This is a very difficult situation and one that requires both tact and open communication. The issue of vaccinations is a heated one on all sides, and there is a lot at stake for all parties in a situation like this. A scenario like this potentially puts a doctor’s core conviction at odds with parental autonomy, and it is important to respect all of these beliefs in approaching the situation.
The first thing I would want to do is gather more information. Assuming this is speaking of a particular case, I’d want to understand why the parents are refusing to vaccinate their child. There may be a specific reason, based on the child’s own medical history, and perhaps something has simply been missed in taking that history, leading to a misunderstanding between the parents and the doctor. If this isn’t the case, and the parents are choosing not to vaccinate because of their own beliefs, I’d like to speak with them about their reservations around vaccines. There are a lot of misconceptions about vaccines right now, so I’d want to ensure they have the most up-to-date, evidence-based information about the realities of vaccines, both the benefits and the risks. If it was possible to speak with them, I’d sit down with them in a private location, so that I could fully hear their reasons and concerns. I would be very aware of my own tone of voice, posture, and body language, to ensure I don’t come off as judgmental or condescending. At their core, they are simply worried about their child and want the best for him or her. Even if I don’t think this is the wisest choice, I want to keep in mind their motivations, which are in all likelihood well-intentioned.
I’d also want to talk to the physician about her reasoning in creating a rule like this. I’d like to understand what led to this – whether it was one particular event, or the result of several things together? I’d also want to know if this proclamation applies across the board, or only to this family in particular. Regardless, there is surely a lot of background and history here that I’m simply not aware of, as I am new to this clinic. Again, I’d try to find a private place and a convenient time to meet with the doctor, so that I could more fully understand the situation.
There is quite a lot at stake here. An unvaccinated child is obviously in danger of potentially contracting dangerous illnesses. We’re seeing this in current outbreaks of previously minimized illnesses like measles. As well, if the child comes into contact with other vulnerable, unvaccinated children – for example, those who cannot be vaccinated because they are immuno-compromised – this poses a very real danger to those children. That said, patient autonomy is a key value in our current understanding of medicine, and while the child is a minor, that autonomy is enacted through their legal guardians. Violating this means violating a core and hard-won principle of modern medicine. Yet, doctors, too, are humans with values of their own, and the evidence in the case of vaccines is quite clear – there are risks, but they are minimal, and the benefits far outweigh them.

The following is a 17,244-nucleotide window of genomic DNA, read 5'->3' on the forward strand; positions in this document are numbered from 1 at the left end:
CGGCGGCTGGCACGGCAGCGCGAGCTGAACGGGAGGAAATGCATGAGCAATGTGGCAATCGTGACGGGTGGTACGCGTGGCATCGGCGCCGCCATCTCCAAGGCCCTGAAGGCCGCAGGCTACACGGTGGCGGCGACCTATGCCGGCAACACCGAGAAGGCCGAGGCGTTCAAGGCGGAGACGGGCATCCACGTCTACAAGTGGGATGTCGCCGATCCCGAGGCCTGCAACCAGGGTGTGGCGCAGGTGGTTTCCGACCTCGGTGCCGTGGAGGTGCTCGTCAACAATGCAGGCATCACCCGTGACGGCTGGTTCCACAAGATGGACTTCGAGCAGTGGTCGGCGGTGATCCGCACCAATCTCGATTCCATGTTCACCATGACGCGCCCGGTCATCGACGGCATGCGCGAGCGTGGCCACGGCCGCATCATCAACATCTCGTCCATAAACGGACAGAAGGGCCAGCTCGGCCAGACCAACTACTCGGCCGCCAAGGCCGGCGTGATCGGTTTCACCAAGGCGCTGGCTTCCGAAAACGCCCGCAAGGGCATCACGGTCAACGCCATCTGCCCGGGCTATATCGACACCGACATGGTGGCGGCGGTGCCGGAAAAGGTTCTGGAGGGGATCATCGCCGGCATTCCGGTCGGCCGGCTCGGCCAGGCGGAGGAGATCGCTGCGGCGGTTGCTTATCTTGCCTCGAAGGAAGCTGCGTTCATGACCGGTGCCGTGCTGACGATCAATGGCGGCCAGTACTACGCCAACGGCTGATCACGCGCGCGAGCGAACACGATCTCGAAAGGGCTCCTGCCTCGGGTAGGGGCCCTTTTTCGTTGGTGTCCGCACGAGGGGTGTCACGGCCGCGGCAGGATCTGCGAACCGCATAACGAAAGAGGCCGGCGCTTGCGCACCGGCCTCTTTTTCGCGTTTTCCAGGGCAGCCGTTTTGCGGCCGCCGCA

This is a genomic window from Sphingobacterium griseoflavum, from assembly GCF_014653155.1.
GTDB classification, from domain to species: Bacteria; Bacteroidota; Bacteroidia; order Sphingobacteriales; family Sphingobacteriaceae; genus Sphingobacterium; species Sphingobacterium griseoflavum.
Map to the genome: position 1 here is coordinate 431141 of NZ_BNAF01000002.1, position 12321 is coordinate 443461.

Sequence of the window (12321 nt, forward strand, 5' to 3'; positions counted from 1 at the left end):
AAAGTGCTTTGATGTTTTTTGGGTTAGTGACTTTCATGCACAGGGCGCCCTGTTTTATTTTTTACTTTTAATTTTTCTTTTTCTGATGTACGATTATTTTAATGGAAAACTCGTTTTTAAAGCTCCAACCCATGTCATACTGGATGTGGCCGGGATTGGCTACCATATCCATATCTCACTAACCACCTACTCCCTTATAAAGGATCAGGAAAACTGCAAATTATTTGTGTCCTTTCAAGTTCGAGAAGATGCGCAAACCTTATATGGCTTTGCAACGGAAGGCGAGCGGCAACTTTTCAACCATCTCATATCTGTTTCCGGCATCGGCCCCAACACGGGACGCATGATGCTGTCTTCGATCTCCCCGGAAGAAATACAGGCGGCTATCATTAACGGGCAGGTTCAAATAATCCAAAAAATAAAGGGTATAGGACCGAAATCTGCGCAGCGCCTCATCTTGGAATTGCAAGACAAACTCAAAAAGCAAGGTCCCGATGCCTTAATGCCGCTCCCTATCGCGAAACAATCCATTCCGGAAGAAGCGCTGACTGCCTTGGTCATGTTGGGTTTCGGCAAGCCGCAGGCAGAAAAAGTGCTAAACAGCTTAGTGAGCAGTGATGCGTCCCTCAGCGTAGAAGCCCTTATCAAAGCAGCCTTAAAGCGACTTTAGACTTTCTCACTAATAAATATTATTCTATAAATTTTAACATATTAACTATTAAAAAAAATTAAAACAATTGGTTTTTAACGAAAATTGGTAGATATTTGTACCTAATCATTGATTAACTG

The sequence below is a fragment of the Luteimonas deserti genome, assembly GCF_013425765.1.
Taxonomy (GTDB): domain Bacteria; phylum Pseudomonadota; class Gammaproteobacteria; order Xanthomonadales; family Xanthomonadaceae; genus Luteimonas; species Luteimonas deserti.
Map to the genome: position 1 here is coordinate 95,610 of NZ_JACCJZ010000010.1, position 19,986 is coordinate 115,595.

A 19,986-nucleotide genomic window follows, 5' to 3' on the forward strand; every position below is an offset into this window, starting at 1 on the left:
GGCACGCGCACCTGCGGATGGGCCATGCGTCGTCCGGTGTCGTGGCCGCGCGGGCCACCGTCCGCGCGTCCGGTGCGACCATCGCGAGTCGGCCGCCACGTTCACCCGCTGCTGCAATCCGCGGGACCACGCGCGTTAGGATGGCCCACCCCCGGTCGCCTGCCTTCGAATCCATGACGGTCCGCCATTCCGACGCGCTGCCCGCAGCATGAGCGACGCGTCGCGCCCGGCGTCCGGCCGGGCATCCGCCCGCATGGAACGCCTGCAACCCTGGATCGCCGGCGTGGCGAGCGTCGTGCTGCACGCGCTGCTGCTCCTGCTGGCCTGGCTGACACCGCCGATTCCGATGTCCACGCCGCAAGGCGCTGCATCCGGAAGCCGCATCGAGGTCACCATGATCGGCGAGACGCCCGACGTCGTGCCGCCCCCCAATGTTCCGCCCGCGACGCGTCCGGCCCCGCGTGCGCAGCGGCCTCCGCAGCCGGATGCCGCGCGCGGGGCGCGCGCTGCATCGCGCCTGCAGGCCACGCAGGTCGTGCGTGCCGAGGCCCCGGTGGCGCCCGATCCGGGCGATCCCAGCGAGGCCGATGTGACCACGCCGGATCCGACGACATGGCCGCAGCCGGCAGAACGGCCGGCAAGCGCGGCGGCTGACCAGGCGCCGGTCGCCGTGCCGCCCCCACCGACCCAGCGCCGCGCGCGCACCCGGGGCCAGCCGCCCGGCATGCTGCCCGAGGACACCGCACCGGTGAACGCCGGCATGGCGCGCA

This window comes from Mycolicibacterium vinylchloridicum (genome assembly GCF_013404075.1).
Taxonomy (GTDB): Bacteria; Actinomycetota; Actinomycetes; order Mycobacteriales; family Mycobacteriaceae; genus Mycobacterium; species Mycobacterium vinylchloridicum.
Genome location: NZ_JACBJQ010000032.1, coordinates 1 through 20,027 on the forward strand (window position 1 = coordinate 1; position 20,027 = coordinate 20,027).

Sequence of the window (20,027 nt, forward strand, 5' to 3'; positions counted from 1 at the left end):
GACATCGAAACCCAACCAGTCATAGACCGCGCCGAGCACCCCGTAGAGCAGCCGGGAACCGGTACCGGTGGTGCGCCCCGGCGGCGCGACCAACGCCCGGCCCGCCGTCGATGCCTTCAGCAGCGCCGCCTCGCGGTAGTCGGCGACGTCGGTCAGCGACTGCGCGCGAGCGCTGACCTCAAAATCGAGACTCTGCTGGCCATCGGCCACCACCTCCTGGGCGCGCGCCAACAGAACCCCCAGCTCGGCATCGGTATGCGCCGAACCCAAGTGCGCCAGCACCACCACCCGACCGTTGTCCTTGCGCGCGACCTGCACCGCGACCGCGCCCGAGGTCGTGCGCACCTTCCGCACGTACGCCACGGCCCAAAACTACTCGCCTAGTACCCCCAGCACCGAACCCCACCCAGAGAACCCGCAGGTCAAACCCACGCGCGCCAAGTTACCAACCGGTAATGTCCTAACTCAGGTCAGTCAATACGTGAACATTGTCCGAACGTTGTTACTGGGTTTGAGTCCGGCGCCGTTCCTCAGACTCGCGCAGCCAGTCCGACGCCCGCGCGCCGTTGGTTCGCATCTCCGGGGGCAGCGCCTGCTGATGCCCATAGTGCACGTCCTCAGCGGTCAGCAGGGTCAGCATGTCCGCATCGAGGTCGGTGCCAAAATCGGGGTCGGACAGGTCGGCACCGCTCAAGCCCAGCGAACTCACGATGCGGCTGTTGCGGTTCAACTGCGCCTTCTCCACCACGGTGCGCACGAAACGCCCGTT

Personally, I don’t agree with denying care to a child because of the choices of his or her parents. That is putting the child’s health in danger just as much as refusing to vaccinate. If anything, such children need more medical attention, to ensure they grow up healthy and strong. There are many containment and sanitation procedures we can follow to minimize the chance of exposure for other children who come to the clinic – the same procedures we’d follow for children who can’t be vaccinated for medical reasons.
If the doctor was firm in her refusal to see unvaccinated children (this one or others), I would want to find contact information for other pediatricians who will see such children and see if they are taking referrals. Upon gathering such information, I would have it on hand to give to parents who found themselves in this situation. Again, as above, I would try to speak with them privately and calm any fears they may have about vaccines, giving them pamphlets and other materials that carefully explain the evidence behind vaccines that can be easily understood by non-specialists. But, if they remained firm in their refusal, I’d want to try to connect them with health care resources that wouldn’t leave their child without a doctor.
Click the link to go back to nursing school interview questions.
If you’d rather seek our help for nursing school interview prep, click here.